The question relating to the judgment of the trial court in directing the padlocking of the premises is approached differently. "A proceeding to abate a nuisance has been variously considered as personal and not real, as basically in rem although operating in personam, as both in personam and in rem, and as quasi in rem; and an action to abate a nuisance is civil in its nature. Injunction against a nuisance is a harsh and drastic remedy." 66 C.J.S. Nuisances § 109. In State v. Navy, 123 W.Va. 722, 17 S.E.2d 626, such a proceeding was considered to be one in rem. See McNelis v. Commonwealth, 171 Va. 471, 198 S.E. 493. The weight of authority appears to be that in a proceeding to abate a nuisance the proof necessary to establish the existence of a nuisance need not be convincing beyond a reasonable doubt, but there is respectable authority to the effect that such proof must be "clear, convincing, and satisfactory". 66 C.J.S. Nuisances § 127. Though such a proceeding be of the nature of one in rem, the owner of property sought to be forfeited, or padlocked, is entitled to notice and to a fair and impartial hearing. McNelis v. Commonwealth, supra.
Our examination of the evidence adduced leads us to the conclusion that the State has failed to carry the burden of proof as to any fact or circumstance necessarily, or by reasonable inference, connecting defendant with anything done on the premises involved, or in connection with the operation of the hotel business, justifying the padlocking of the premises. The only act or violation of law proved as having occurred on the premises, or in connection with the operation of the hotel, subsequent to the issuance of the injunction, is that of Naomi Bringham and, as pointed out above, in so far as the record here discloses, neither the defendant nor any person connected with the premises or the operation of the hotel is in any way responsible for that violation.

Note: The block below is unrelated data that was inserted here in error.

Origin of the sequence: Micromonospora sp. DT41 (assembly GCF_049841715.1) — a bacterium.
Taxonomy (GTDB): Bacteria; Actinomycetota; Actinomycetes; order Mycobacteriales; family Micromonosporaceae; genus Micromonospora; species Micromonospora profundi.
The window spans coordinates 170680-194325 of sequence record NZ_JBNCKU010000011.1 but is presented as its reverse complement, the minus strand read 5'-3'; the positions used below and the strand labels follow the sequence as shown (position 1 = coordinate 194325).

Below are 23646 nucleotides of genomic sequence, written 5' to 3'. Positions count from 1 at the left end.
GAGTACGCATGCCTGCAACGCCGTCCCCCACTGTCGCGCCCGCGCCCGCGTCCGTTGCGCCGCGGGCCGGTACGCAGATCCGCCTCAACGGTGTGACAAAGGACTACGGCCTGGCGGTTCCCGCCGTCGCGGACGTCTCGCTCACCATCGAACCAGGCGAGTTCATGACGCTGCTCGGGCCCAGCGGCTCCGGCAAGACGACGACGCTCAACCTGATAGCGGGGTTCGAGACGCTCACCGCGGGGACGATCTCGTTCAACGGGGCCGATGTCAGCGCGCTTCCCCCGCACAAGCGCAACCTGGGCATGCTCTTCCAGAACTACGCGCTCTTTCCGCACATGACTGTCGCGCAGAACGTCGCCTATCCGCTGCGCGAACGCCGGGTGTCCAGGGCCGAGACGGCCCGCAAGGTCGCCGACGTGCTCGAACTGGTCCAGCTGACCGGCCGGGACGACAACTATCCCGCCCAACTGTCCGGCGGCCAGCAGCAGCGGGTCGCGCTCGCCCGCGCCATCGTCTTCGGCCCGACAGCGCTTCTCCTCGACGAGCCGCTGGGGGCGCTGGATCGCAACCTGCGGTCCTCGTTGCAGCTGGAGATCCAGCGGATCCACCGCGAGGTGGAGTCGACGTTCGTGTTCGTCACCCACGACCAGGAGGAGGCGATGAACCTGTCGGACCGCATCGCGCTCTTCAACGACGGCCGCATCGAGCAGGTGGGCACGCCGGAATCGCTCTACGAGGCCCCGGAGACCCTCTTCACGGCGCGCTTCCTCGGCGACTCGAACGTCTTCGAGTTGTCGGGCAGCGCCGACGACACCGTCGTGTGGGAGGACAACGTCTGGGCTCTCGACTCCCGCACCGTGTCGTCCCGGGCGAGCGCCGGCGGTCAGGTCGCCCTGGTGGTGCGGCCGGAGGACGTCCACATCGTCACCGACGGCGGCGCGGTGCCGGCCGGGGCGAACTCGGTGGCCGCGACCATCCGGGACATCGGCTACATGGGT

In reaching the conclusions stated, we have not overlooked the fact that defendant had knowledge of the general reputation of the place of business, according to the evidence adduced, but the fact remains that nothing is established by the evidence as having occurred, since the injunction was issued against defendant, which in any way is chargeable against him. Neither have we overlooked the contention of the State to the effect that the provisions contained in the lease of the premises to Molter, quoted above, indicate guilt on the part of defendant. The insertion of such provisions in the lease may as well have been for the purpose stated by defendant in his testimony as for any other purpose. Being so equivocal, it can not be given controlling effect against defendant.
As indicated by the conclusions reached, each of the judgments of the trial court must be reversed.